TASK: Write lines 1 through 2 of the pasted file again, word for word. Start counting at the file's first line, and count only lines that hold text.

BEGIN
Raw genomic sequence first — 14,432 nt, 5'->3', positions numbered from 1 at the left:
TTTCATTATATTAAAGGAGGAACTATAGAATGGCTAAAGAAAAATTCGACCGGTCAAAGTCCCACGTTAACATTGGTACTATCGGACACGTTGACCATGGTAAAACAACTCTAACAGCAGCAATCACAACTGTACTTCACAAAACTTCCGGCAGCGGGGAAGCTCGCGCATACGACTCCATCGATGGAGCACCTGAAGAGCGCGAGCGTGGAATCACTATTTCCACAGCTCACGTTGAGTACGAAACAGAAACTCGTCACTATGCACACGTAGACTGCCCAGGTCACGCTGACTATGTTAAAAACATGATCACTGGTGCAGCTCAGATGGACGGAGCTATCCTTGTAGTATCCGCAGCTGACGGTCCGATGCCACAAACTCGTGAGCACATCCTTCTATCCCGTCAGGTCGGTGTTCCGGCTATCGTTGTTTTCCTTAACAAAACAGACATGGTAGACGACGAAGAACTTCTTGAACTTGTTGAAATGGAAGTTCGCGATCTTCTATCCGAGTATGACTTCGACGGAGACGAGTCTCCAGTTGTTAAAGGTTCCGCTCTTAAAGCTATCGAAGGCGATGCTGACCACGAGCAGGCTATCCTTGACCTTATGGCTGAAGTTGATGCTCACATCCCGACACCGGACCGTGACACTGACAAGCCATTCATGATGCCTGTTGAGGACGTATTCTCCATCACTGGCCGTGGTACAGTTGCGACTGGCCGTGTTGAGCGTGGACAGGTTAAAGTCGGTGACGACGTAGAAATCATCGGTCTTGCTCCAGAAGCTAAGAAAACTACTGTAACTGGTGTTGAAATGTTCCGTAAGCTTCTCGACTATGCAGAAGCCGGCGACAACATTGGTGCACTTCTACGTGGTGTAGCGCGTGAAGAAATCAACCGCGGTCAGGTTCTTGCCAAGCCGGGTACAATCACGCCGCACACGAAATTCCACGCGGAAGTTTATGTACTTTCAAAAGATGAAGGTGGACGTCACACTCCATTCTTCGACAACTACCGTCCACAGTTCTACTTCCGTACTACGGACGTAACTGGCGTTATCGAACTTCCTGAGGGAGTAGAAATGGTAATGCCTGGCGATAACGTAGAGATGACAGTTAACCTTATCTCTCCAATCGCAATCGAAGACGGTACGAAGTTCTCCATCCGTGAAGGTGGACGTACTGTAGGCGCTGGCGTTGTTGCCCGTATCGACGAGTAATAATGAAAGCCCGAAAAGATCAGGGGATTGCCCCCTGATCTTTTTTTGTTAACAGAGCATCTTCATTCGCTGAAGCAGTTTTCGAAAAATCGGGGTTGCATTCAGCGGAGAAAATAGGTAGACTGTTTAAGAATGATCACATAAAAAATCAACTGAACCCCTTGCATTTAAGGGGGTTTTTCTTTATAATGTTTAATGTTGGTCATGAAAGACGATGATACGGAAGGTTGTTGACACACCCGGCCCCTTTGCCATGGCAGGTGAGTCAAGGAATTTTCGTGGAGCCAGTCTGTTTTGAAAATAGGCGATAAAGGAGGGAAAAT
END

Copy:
Raw genomic sequence first — 14,432 nt, 5'->3', positions numbered from 1 at the left:
TTTCATTATATTAAAGGAGGAACTATAGAATGGCTAAAGAAAAATTCGACCGGTCAAAGTCCCACGTTAACATTGGTACTATCGGACACGTTGACCATGGTAAAACAACTCTAACAGCAGCAATCACAACTGTACTTCACAAAACTTCCGGCAGCGGGGAAGCTCGCGCATACGACTCCATCGATGGAGCACCTGAAGAGCGCGAGCGTGGAATCACTATTTCCACAGCTCACGTTGAGTACGAAACAGAAACTCGTCACTATGCACACGTAGACTGCCCAGGTCACGCTGACTATGTTAAAAACATGATCACTGGTGCAGCTCAGATGGACGGAGCTATCCTTGTAGTATCCGCAGCTGACGGTCCGATGCCACAAACTCGTGAGCACATCCTTCTATCCCGTCAGGTCGGTGTTCCGGCTATCGTTGTTTTCCTTAACAAAACAGACATGGTAGACGACGAAGAACTTCTTGAACTTGTTGAAATGGAAGTTCGCGATCTTCTATCCGAGTATGACTTCGACGGAGACGAGTCTCCAGTTGTTAAAGGTTCCGCTCTTAAAGCTATCGAAGGCGATGCTGACCACGAGCAGGCTATCCTTGACCTTATGGCTGAAGTTGATGCTCACATCCCGACACCGGACCGTGACACTGACAAGCCATTCATGATGCCTGTTGAGGACGTATTCTCCATCACTGGCCGTGGTACAGTTGCGACTGGCCGTGTTGAGCGTGGACAGGTTAAAGTCGGTGACGACGTAGAAATCATCGGTCTTGCTCCAGAAGCTAAGAAAACTACTGTAACTGGTGTTGAAATGTTCCGTAAGCTTCTCGACTATGCAGAAGCCGGCGACAACATTGGTGCACTTCTACGTGGTGTAGCGCGTGAAGAAATCAACCGCGGTCAGGTTCTTGCCAAGCCGGGTACAATCACGCCGCACACGAAATTCCACGCGGAAGTTTATGTACTTTCAAAAGATGAAGGTGGACGTCACACTCCATTCTTCGACAACTACCGTCCACAGTTCTACTTCCGTACTACGGACGTAACTGGCGTTATCGAACTTCCTGAGGGAGTAGAAATGGTAATGCCTGGCGATAACGTAGAGATGACAGTTAACCTTATCTCTCCAATCGCAATCGAAGACGGTACGAAGTTCTCCATCCGTGAAGGTGGACGTACTGTAGGCGCTGGCGTTGTTGCCCGTATCGACGAGTAATAATGAAAGCCCGAAAAGATCAGGGGATTGCCCCCTGATCTTTTTTTGTTAACAGAGCATCTTCATTCGCTGAAGCAGTTTTCGAAAAATCGGGGTTGCATTCAGCGGAGAAAATAGGTAGACTGTTTAAGAATGATCACATAAAAAATCAACTGAACCCCTTGCATTTAAGGGGGTTTTTCTTTATAATGTTTAATGTTGGTCATGAAAGACGATGATACGGAAGGTTGTTGACACACCCGGCCCCTTTGCCATGGCAGGTGAGTCAAGGAATTTTCGTGGAGCCAGTCTGTTTTGAAAATAGGCGATAAAGGAGGGAAAAT